Following the advise of Tim Masterson, I had contacted Mario Winkelman of LDComfort in preparation for my ride. LDComfort makes specialty base layers designed specifically for long distance motorcycling. Mario was generous enough to donate a set of his base layers for my ride and walk me through their proper use. Some people might wonder what the big deal could be with base layers—they’re just underwear, right? Well, yes, but these are also a whole lot more and great deal of experience, research, and design went into these specialty garments. The basic idea behind LDComfort gear is that it is made of two separate layers, the inner of which transfers moisture to the outer layer to evaporate and properly regulate body temperature and moisture levels while simultaneously alleviating chafing. You can literally soak a piece of LDComfort 2-layer fabric, ring it out and blot a piece of paper towel to the inner side and it won’t show any moisture. These are two key factors to comfortable long distance riding. For more extreme long distance riders, such as those competing in the Iron Butt Rally (11,000 miles in 11 days), this can go beyond comfort and become a health issue. Contrary to what most riders would assume, the best garment for hot or cold weather riding is the same thing: a close fitting long sleeved shirt and full length tights. In cold weather they obviously keep you warm, but in hot weather, they allow you to function in conditions that would be impossible without them. The secret, once again, is with moisture. The body keeps itself cool with perspiration and evaporation, essentially creating its own air-conditioning. These specialty garments are able to retain the moisture necessary for evaporation and cooling while keeping you dry, also very important to sustained comfort while riding.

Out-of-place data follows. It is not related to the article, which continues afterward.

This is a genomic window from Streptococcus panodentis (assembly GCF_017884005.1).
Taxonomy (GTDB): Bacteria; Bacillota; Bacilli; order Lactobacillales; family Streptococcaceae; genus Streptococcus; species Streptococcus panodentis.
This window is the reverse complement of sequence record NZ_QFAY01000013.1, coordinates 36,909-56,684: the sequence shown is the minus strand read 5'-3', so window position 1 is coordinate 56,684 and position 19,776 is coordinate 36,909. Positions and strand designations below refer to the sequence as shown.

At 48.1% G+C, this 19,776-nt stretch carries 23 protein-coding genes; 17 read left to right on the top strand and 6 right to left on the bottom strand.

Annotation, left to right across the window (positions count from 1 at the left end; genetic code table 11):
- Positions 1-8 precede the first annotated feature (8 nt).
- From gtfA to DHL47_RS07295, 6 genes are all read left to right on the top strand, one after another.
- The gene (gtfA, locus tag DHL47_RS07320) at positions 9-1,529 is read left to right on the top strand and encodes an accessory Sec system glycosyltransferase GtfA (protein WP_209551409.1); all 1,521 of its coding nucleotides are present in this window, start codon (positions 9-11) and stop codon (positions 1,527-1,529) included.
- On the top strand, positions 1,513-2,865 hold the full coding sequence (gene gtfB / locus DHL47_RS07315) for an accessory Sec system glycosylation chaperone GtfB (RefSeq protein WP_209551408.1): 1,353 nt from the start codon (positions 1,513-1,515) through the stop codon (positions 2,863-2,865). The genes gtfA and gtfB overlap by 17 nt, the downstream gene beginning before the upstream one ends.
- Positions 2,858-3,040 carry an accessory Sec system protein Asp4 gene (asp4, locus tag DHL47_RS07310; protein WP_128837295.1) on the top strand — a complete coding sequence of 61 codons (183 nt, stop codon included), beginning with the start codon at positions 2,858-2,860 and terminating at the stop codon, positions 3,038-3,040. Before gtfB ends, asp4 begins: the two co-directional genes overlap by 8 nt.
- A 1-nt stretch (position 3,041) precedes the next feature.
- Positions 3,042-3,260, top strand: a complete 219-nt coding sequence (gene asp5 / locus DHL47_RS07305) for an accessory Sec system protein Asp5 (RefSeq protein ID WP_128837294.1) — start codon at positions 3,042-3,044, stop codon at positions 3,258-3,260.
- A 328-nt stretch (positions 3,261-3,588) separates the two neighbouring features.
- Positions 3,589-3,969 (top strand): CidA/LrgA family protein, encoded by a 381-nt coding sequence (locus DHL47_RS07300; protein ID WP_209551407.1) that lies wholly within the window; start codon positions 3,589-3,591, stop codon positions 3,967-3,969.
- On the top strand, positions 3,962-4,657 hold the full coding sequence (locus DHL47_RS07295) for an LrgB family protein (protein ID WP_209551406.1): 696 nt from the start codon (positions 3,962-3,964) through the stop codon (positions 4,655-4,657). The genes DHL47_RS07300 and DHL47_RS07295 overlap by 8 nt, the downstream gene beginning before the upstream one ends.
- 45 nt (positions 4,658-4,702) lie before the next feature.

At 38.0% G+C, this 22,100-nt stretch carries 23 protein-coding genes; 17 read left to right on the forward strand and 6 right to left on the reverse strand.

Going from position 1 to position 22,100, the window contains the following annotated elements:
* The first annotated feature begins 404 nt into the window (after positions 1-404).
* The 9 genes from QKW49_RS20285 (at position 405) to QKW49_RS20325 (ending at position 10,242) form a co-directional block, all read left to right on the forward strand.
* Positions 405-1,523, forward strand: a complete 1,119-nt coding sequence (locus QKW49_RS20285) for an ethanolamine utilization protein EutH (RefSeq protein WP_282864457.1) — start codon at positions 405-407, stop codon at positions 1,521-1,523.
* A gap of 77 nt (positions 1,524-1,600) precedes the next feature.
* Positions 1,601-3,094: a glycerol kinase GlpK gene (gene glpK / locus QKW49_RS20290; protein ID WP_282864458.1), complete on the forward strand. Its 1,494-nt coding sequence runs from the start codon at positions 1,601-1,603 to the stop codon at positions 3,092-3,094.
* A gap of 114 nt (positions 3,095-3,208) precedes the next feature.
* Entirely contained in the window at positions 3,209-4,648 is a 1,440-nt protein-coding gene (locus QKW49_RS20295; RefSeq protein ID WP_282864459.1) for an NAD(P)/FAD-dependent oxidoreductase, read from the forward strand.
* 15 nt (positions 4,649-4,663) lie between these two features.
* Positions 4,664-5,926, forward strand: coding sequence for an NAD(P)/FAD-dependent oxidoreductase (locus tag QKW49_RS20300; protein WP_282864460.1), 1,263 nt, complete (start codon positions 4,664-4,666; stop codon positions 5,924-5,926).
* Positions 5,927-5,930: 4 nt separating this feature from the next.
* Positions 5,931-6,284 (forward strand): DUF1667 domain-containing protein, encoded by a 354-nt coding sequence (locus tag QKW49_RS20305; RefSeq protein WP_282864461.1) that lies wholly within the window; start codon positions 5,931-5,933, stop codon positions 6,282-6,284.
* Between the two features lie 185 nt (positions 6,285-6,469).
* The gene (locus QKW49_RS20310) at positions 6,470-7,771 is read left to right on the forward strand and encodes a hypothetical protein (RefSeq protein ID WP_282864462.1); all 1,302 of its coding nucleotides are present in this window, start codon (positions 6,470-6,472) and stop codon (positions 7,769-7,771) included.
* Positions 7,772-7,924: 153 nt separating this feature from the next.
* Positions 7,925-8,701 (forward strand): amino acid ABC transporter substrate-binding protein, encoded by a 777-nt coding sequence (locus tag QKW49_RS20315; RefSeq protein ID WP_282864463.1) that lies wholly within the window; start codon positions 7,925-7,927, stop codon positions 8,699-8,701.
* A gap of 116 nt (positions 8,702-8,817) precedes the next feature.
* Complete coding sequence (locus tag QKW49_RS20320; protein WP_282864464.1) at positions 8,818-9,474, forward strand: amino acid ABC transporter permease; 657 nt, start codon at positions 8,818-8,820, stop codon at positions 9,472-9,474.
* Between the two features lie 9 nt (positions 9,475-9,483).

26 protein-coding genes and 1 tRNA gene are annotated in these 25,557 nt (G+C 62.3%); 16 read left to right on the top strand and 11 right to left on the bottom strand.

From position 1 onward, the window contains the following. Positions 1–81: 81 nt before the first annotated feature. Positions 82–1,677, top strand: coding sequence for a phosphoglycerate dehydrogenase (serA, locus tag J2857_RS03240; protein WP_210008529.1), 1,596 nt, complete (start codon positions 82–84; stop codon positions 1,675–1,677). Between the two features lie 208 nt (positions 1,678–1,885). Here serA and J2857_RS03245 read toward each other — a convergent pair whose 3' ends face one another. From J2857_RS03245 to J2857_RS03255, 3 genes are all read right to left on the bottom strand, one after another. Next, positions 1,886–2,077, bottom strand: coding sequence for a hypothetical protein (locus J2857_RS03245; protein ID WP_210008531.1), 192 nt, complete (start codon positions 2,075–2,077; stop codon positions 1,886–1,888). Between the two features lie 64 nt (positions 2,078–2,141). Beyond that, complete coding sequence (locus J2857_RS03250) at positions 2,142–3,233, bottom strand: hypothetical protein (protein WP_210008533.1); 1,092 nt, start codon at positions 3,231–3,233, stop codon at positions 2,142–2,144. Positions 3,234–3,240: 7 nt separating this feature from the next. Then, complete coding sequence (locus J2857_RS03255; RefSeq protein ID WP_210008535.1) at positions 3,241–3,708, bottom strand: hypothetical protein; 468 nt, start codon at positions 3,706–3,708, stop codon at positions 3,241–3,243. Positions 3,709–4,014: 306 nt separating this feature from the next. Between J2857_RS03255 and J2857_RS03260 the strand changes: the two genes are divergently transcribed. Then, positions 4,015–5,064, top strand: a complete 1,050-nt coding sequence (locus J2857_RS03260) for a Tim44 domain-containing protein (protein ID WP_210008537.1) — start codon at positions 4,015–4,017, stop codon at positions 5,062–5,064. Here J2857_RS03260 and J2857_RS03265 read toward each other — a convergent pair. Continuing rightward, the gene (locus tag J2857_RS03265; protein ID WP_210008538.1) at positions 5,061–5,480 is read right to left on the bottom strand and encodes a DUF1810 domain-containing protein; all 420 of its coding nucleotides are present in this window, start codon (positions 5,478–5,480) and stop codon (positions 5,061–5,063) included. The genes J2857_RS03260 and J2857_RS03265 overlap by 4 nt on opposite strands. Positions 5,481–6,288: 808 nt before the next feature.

Screen Shot 2019-05-21 at 11.31.57 AM.png
    Image courtesy LDComfort

    I was able to experience the surprising ability of LDComfort gear to keep me cool in the 85-degree temperatures and full sun I experienced across Iowa and Illinois. The trick is literally to pour just enough water down your sleeves and back to soak into the material. You then open the zippers on your sleeves and CLOSE the vents on your jacket. While this at first seems counterintuitive, it makes sense once you try it. While riding, air enters your sleeves, travels up and over your moist LDComfort outer layers, and provide cool air over your core. By not opening the vents on your jacket you allow this moist air to stay in your jacket rather than blasting on through and drying out you and your sleeves immediately. By leaving your collar slightly open, exhaust air is allowed to passively escape only after it has lost its cooling effects. I found that stopping around every hour or so was enough to almost feel like I was running my own air-conditioning. Not only does this keep you cool, but it allows you to retain moisture and stay better hydrated. This was probably the hottest day of my ride and I felt very grateful to have the benefit of this technology.

    IMG_0209.jpg
    The only photograph I took on this day of the trip. I was pretty beaten up and was just enjoying lying in the grass on the side of the road.